The long-term impact of vaginal surgical mesh devices on pain clinic and psychological service referrals, anti-inflammatory testing and pelvic scans in UK primary care: A cohort study with the Clinical Practice Research Datalink.

To examine long-term complications in women with stress urinary incontinence (SUI) and pelvic organ prolapse (POP), with and without surgical mesh implants.

Longitudinal open cohort study from 1 April 2006 (or 1 April 2012) to 30 November 2018.

The Clinical Practice Research Datalink (CPRD) Gold database, which is linked to Hospital Episodes Statistics (HES) inpatient data, the HES Diagnostic Imaging Dataset (DID), Office for National Statistics mortality data and Index of Multiple Deprivation socio-economic status data.

Women aged ≥18 years with a diagnostic SUI/POP Read code.

Rates are estimated using negative binomial regression.

Rates of referrals for: psychological and pain services; urinalysis, C-reactive protein (CRP) and erythrocyte sedimentation rate (ESR) testing; and pelvic ultrasound, computed tomography (CT) and magnetic resonance imaging (MRI) scans.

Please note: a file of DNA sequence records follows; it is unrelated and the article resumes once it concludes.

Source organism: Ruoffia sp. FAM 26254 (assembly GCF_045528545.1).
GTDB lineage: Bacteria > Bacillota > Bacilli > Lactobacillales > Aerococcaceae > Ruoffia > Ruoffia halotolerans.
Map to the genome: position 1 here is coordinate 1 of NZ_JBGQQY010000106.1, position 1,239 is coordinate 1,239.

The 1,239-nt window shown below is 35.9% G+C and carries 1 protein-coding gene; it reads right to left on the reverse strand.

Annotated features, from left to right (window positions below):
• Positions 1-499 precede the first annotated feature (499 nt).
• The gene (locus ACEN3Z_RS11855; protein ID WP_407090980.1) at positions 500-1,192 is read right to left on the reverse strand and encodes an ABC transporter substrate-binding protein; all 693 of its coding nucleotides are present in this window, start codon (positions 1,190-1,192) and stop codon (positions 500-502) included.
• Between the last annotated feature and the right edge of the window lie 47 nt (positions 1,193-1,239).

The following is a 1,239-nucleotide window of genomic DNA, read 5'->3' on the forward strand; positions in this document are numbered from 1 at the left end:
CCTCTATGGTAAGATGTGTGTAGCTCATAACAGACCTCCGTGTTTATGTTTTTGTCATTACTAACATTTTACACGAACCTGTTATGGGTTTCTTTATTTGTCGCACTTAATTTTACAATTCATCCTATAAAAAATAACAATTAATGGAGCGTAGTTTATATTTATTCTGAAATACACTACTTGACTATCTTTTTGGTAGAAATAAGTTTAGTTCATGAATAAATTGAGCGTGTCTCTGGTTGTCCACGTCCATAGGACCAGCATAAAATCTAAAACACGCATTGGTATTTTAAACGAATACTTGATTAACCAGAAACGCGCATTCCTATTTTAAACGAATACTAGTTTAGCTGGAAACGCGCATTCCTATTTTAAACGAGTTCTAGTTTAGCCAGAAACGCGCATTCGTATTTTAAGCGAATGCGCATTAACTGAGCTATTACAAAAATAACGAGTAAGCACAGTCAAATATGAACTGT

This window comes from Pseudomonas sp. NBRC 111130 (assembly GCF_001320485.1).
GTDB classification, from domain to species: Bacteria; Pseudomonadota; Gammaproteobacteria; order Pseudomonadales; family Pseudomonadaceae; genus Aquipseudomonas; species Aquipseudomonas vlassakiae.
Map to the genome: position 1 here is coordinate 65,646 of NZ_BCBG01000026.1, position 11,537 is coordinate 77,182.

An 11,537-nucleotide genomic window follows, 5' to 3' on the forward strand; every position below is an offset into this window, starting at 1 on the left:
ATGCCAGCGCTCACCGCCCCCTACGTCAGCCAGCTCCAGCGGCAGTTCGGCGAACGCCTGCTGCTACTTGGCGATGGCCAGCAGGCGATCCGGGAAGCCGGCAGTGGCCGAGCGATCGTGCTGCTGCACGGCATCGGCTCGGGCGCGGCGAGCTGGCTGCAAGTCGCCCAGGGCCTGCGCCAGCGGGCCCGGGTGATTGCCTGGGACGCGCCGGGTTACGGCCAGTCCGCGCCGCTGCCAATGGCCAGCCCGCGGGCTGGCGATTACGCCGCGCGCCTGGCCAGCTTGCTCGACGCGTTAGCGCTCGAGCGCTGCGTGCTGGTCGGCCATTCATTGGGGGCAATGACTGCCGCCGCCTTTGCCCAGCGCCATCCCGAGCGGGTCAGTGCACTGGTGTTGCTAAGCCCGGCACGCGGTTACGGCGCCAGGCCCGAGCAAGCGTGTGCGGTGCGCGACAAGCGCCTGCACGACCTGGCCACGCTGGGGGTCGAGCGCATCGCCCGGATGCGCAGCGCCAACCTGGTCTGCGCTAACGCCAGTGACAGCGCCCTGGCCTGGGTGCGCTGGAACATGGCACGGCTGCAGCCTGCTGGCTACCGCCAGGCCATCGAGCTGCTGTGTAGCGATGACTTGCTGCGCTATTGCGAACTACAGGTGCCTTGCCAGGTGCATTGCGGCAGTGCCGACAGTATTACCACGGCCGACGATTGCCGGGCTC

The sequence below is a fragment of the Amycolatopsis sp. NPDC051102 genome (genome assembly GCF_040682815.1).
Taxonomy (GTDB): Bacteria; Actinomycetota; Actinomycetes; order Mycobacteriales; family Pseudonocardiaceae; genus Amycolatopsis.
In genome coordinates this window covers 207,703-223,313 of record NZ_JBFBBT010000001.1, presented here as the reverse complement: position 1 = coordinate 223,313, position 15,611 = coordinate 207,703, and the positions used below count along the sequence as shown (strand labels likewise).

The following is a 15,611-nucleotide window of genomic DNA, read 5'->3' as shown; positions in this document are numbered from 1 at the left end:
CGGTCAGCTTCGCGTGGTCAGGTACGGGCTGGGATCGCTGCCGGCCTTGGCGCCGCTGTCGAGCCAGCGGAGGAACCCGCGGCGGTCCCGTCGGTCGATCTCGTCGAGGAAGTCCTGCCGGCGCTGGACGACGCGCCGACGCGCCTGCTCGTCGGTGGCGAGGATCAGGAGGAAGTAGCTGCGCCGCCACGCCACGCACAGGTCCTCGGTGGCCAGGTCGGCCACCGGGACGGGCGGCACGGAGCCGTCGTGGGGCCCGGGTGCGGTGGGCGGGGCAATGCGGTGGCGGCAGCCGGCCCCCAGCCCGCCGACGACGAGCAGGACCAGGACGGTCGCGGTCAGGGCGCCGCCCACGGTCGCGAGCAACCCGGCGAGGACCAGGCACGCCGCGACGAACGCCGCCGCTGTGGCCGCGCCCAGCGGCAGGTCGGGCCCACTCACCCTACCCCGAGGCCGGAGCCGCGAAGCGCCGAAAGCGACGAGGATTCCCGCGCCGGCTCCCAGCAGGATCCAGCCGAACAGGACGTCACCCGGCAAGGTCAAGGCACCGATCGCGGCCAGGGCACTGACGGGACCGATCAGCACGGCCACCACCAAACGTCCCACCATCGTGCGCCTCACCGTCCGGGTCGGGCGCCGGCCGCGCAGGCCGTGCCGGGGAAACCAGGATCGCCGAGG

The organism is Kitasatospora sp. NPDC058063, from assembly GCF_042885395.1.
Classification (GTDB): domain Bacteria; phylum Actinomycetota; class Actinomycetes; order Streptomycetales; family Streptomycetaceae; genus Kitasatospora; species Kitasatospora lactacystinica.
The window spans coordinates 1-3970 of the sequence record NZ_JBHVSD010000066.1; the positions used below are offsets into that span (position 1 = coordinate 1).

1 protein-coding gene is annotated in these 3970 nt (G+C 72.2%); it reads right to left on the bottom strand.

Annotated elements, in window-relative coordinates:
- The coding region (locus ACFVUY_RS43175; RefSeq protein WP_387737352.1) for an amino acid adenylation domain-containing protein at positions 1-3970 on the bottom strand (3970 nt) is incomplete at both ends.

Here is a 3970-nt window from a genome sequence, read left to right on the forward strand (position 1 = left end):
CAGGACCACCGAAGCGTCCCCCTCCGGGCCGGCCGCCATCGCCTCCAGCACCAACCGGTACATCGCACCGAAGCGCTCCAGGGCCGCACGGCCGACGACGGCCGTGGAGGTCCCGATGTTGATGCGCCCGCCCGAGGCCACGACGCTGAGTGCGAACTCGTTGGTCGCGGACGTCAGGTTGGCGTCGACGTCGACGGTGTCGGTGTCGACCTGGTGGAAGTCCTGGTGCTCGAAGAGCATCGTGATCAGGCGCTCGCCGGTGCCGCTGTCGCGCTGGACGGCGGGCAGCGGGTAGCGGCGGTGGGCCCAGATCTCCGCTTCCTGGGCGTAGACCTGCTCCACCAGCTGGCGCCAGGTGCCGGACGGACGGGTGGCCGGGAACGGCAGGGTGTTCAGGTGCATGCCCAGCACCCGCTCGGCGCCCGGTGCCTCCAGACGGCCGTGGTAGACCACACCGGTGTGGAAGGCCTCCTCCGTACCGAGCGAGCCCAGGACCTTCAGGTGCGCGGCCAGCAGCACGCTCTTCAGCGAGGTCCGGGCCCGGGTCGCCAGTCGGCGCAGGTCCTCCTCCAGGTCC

A cohort of 220 544 women were eligible for inclusion; 74% (n = 162 687) had SUI, 37% (n = 82 123) had POP and 11% (n = 24 266) had both. Rates of psychological referrals and CT scans were lower in women with SUI mesh surgery, but this was offset by higher rates of CRP testing in women with SUI or POP mesh, MRI scans in women with SUI mesh, and urinalysis testing and referrals to pain clinics for women with POP mesh.

Our results suggest a higher burden of morbidity in women with SUI/POP mesh surgery, and that these women may require ongoing follow-up in the primary care setting.

BJOG : an international journal of obstetrics and gynaecology. 2024 Apr 22 [Epub ahead of print]

Emily McFadden, Carl Heneghan

Centre for Evidence-Based Medicine, Nuffield Department of Primary Care Health Sciences, University of Oxford, Oxford, UK.